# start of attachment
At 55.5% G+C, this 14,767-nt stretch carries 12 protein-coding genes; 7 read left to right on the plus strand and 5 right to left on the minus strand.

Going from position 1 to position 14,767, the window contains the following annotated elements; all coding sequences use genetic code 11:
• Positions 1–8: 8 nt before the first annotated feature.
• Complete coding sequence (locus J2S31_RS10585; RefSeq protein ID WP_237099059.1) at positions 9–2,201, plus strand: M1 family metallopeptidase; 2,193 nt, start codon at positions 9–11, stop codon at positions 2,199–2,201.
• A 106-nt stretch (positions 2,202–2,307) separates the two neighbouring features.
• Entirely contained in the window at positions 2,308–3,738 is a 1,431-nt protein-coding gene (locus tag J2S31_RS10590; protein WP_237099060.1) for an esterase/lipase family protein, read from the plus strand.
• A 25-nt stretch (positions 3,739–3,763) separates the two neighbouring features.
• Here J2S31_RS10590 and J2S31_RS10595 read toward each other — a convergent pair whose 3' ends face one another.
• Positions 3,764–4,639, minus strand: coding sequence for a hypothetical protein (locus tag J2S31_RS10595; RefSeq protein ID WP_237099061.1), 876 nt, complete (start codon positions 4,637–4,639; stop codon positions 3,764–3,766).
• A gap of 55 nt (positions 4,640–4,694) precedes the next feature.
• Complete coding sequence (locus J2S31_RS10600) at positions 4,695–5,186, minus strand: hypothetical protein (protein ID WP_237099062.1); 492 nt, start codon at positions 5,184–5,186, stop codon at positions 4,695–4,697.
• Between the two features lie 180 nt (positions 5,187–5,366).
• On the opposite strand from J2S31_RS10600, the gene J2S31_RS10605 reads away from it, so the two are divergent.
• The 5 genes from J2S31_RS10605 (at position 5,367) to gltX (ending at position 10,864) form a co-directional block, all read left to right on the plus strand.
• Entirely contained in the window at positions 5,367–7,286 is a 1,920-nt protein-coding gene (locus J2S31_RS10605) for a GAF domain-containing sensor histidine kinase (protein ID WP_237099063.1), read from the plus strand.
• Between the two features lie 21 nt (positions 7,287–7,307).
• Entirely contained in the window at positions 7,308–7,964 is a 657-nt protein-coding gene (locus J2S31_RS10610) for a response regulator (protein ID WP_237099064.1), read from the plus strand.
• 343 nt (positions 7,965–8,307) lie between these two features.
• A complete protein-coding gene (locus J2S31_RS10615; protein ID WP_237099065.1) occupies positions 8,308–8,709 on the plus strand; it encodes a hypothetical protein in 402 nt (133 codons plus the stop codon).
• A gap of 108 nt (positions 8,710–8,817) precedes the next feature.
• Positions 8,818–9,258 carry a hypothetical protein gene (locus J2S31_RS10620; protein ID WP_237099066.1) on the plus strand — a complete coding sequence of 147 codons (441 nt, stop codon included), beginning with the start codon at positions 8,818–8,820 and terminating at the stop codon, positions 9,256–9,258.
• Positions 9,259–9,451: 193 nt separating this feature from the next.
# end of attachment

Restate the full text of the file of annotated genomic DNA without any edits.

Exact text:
At 55.5% G+C, this 14,767-nt stretch carries 12 protein-coding genes; 7 read left to right on the plus strand and 5 right to left on the minus strand.

Going from position 1 to position 14,767, the window contains the following annotated elements; all coding sequences use genetic code 11:
• Positions 1–8: 8 nt before the first annotated feature.
• Complete coding sequence (locus J2S31_RS10585; RefSeq protein ID WP_237099059.1) at positions 9–2,201, plus strand: M1 family metallopeptidase; 2,193 nt, start codon at positions 9–11, stop codon at positions 2,199–2,201.
• A 106-nt stretch (positions 2,202–2,307) separates the two neighbouring features.
• Entirely contained in the window at positions 2,308–3,738 is a 1,431-nt protein-coding gene (locus tag J2S31_RS10590; protein WP_237099060.1) for an esterase/lipase family protein, read from the plus strand.
• A 25-nt stretch (positions 3,739–3,763) separates the two neighbouring features.
• Here J2S31_RS10590 and J2S31_RS10595 read toward each other — a convergent pair whose 3' ends face one another.
• Positions 3,764–4,639, minus strand: coding sequence for a hypothetical protein (locus tag J2S31_RS10595; RefSeq protein ID WP_237099061.1), 876 nt, complete (start codon positions 4,637–4,639; stop codon positions 3,764–3,766).
• A gap of 55 nt (positions 4,640–4,694) precedes the next feature.
• Complete coding sequence (locus J2S31_RS10600) at positions 4,695–5,186, minus strand: hypothetical protein (protein ID WP_237099062.1); 492 nt, start codon at positions 5,184–5,186, stop codon at positions 4,695–4,697.
• Between the two features lie 180 nt (positions 5,187–5,366).
• On the opposite strand from J2S31_RS10600, the gene J2S31_RS10605 reads away from it, so the two are divergent.
• The 5 genes from J2S31_RS10605 (at position 5,367) to gltX (ending at position 10,864) form a co-directional block, all read left to right on the plus strand.
• Entirely contained in the window at positions 5,367–7,286 is a 1,920-nt protein-coding gene (locus J2S31_RS10605) for a GAF domain-containing sensor histidine kinase (protein ID WP_237099063.1), read from the plus strand.
• Between the two features lie 21 nt (positions 7,287–7,307).
• Entirely contained in the window at positions 7,308–7,964 is a 657-nt protein-coding gene (locus J2S31_RS10610) for a response regulator (protein ID WP_237099064.1), read from the plus strand.
• 343 nt (positions 7,965–8,307) lie between these two features.
• A complete protein-coding gene (locus J2S31_RS10615; protein ID WP_237099065.1) occupies positions 8,308–8,709 on the plus strand; it encodes a hypothetical protein in 402 nt (133 codons plus the stop codon).
• A gap of 108 nt (positions 8,710–8,817) precedes the next feature.
• Positions 8,818–9,258 carry a hypothetical protein gene (locus J2S31_RS10620; protein ID WP_237099066.1) on the plus strand — a complete coding sequence of 147 codons (441 nt, stop codon included), beginning with the start codon at positions 8,818–8,820 and terminating at the stop codon, positions 9,256–9,258.
• Positions 9,259–9,451: 193 nt separating this feature from the next.